aging parents

Coping with Aging Parents

Considering that US boomers, ages 58 – 76, are the second-largest population in the US, the chances that you’ll provide some level of care to your parents are rather high. According to the US Census Bureau, there are over 69 million people in this age group. That’s a lot! So, if you haven’t already had to care for your aging parent, get yourself geared up. You know what they say – you can’t pour from an empty cup, so here are some resources for coping with your aging parent/s. 

It’s natural to feel frustrated, guilty, defeated, or stressed when you are helping an aging parent in any capacity. Chances are that they’re trying to assert their independence or that they may be experiencing depression, anxiety, or even dementia. Losing independence, not being as independent, and experiencing any type of medical diagnosis can be deleterious for anyone. Thus, it’s important for you to be cognizant of what they are going through so you can respond accordingly.

Ask a Professional

If you are unsure of all the behaviors that your aging parents may exhibit during this time of their life, ask a professional. If you are authorized to receive information about your parent’s medical records, you can ask your doctor about specifics regarding their condition. Consider asking them things like:

  • Does this cause behavior problems? If so, what kind of behavior?
  • Will this get worse or stay the same?
  • Is there anything that they take or eat that may make things worse?
  • Will certain situations make things worse?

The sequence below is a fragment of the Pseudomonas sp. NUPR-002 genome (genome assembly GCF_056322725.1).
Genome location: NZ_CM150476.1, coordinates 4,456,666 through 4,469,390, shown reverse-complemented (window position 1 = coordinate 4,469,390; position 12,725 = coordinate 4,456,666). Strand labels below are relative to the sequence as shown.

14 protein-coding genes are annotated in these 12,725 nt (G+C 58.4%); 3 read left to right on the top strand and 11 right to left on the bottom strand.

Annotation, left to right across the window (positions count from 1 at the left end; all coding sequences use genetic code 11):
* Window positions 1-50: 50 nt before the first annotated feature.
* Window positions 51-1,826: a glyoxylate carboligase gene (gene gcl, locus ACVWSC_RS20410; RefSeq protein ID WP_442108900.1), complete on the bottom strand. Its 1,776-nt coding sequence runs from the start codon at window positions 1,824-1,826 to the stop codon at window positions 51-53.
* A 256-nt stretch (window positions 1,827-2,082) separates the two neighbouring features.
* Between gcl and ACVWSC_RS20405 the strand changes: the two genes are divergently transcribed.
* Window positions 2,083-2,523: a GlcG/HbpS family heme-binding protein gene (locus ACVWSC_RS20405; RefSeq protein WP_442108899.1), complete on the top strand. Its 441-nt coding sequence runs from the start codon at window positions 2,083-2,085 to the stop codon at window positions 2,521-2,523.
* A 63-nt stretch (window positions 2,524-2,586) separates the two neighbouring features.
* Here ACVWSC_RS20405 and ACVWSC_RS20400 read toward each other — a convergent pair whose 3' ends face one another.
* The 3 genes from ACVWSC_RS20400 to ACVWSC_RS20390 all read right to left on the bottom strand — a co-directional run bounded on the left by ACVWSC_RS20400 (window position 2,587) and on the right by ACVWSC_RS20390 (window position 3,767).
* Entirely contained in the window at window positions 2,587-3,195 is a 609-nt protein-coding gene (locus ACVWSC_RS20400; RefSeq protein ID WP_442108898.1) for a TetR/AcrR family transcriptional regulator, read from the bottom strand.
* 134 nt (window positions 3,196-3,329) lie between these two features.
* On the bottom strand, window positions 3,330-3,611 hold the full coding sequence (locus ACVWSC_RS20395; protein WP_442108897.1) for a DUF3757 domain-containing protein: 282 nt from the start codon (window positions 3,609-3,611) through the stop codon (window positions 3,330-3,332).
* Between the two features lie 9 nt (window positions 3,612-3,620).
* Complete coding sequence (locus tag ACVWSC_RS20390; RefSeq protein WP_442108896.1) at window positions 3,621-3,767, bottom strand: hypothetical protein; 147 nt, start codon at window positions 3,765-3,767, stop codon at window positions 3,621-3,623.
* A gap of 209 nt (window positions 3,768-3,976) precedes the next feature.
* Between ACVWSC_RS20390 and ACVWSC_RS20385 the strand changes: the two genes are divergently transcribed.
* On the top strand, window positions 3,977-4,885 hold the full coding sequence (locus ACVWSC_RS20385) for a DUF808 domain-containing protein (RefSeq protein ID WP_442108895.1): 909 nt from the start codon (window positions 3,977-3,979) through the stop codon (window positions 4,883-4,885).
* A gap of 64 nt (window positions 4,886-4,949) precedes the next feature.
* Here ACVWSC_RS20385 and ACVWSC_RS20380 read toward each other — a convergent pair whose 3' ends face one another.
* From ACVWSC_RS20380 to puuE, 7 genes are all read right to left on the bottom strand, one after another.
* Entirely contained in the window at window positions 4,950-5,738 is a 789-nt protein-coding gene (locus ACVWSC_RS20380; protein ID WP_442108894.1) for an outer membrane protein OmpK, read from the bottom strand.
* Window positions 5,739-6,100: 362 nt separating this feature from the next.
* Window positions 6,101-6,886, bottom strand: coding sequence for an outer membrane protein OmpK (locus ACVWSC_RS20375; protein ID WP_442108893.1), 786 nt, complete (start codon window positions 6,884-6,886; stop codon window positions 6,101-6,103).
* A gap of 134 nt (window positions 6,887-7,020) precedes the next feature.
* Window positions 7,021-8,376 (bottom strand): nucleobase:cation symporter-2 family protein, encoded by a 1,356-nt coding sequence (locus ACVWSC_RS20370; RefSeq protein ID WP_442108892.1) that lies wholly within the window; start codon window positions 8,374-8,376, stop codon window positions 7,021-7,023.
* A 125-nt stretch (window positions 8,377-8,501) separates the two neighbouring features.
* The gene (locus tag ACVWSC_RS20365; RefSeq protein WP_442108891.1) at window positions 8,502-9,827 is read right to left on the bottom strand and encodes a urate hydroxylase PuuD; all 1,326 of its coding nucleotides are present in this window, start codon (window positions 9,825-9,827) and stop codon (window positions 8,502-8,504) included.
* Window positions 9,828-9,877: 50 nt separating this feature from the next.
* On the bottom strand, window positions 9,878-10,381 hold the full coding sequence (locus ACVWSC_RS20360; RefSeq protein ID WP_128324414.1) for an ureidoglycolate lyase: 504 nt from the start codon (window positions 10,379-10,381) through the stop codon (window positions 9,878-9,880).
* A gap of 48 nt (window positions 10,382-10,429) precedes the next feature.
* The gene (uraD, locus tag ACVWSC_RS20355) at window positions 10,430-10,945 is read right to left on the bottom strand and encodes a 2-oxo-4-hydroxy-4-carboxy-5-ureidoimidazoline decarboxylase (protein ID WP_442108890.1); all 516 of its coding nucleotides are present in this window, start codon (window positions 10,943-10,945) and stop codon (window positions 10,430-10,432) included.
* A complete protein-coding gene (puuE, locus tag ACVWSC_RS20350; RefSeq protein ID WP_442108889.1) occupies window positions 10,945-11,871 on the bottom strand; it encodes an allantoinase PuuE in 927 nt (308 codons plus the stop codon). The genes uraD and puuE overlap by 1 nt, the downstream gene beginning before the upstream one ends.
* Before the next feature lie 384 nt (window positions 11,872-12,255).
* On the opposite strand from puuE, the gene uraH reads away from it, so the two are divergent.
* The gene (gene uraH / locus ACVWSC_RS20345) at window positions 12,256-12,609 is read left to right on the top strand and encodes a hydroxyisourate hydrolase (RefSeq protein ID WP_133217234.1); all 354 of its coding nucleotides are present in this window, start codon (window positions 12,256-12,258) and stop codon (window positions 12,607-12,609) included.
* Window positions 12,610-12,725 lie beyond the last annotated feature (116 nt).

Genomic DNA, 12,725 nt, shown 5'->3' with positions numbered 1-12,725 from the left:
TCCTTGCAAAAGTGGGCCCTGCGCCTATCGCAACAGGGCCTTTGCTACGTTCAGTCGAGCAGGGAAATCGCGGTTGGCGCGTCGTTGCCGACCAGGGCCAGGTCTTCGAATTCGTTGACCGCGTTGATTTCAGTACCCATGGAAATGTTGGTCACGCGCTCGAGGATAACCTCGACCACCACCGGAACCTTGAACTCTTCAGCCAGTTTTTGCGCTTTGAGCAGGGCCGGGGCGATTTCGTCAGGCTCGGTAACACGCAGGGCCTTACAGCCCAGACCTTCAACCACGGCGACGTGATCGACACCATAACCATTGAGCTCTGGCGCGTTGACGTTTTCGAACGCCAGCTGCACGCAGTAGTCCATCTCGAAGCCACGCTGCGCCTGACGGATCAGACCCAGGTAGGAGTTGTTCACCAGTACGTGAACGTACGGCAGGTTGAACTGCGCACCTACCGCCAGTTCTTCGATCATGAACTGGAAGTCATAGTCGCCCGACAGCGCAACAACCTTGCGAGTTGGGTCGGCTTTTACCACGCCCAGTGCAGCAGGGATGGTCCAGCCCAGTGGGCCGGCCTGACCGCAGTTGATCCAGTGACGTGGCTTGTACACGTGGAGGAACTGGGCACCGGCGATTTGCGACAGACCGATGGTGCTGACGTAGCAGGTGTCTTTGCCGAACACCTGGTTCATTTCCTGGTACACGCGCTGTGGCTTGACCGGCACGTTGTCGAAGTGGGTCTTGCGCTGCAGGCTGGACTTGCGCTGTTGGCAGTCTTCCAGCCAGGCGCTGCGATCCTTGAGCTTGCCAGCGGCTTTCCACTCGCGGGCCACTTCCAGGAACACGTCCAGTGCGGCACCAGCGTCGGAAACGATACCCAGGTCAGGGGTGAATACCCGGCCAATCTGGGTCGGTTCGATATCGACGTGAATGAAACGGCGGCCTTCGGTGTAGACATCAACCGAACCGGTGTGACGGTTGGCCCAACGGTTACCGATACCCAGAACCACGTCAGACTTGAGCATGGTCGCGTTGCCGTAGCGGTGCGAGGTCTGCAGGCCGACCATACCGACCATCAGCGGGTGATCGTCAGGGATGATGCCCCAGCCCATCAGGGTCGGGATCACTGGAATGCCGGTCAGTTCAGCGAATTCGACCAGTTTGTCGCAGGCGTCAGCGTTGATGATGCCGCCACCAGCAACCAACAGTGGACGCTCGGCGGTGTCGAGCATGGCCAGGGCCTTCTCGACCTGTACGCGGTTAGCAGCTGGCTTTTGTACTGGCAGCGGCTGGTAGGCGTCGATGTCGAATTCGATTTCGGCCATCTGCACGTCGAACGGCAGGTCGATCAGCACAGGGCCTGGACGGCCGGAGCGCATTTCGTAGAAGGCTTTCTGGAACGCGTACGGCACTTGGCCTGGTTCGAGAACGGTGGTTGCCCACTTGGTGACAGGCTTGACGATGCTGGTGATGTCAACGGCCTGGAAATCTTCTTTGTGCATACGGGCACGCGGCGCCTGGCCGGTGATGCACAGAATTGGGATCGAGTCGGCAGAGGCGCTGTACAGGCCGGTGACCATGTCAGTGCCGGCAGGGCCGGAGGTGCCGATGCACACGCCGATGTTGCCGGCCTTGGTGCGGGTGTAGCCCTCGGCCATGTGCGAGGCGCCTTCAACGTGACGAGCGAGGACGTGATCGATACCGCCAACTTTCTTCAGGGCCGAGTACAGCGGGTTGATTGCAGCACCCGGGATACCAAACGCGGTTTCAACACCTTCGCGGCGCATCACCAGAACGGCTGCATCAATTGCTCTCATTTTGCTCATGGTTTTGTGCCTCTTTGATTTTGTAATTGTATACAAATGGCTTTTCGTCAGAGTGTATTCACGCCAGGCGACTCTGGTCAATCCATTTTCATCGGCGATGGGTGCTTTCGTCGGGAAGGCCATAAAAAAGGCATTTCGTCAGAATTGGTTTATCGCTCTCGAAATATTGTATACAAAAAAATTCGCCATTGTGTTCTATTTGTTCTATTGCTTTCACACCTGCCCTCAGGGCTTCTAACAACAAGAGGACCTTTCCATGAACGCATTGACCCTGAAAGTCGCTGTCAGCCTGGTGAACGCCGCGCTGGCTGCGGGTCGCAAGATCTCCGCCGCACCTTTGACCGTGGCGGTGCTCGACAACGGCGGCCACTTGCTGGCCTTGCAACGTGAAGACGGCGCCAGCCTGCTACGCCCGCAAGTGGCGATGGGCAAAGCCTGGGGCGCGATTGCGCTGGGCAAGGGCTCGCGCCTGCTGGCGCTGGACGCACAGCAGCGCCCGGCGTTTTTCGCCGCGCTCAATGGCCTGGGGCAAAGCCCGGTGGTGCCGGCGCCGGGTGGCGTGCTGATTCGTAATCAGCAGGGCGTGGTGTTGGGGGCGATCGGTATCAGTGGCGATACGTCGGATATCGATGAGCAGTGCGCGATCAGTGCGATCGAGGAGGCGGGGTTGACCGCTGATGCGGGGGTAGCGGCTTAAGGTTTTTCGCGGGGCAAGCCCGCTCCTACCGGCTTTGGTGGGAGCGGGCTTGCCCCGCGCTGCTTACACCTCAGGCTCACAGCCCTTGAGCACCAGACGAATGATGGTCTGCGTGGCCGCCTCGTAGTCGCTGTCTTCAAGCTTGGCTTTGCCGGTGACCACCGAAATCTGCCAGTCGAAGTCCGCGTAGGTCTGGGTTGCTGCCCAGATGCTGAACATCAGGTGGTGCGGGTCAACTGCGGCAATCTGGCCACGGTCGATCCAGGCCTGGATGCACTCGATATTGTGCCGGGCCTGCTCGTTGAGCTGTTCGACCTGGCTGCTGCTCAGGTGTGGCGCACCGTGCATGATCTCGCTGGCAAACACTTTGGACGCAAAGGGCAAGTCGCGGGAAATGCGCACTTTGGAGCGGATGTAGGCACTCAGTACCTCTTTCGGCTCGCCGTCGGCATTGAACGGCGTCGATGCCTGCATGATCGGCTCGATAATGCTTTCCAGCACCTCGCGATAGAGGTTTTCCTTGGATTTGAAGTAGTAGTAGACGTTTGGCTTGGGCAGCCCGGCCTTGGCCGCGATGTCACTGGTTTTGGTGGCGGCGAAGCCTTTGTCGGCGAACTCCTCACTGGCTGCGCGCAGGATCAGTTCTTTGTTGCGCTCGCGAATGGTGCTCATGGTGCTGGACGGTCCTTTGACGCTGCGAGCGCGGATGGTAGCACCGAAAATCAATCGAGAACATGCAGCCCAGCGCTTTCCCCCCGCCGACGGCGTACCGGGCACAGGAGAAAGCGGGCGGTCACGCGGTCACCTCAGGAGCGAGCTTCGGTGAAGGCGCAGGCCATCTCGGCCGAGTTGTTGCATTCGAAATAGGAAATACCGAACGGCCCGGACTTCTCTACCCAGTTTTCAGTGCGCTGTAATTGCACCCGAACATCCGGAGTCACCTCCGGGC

Vent to Someone 

While you may get medical information from a doctor that can help you mitigate unfavorable behavior changes, you may also just want to vent to a friend or counselor. Friends are great because they typically know your personality and situation. If you’re not comfortable with talking with them, talk to a counselor. You can also seek out a support group like the Family Caregiver Alliance Online Support Group

Take Time For Yourself

Don’t expect yourself to be available all of the time. Make arrangements for another family member to help you. If you’re an only child, here is a great blog we have about Caring for an Aging Parent as an Only Child. If you don’t have family locally, consider hiring an in-home care company for respite care

There’s also a great app called Lotsa Helping Hands where you can let family members know when they can jump in to help you manage things. 

Give Yourself Kudos

Sometimes we just have to sit down and take a moment to give ourselves a pat on the back. You may even treat yourself to your favorite restaurant or a day trip somewhere. You’re doing a lot when you’re helping aging parents so don’t forget to take a moment to commend yourself!

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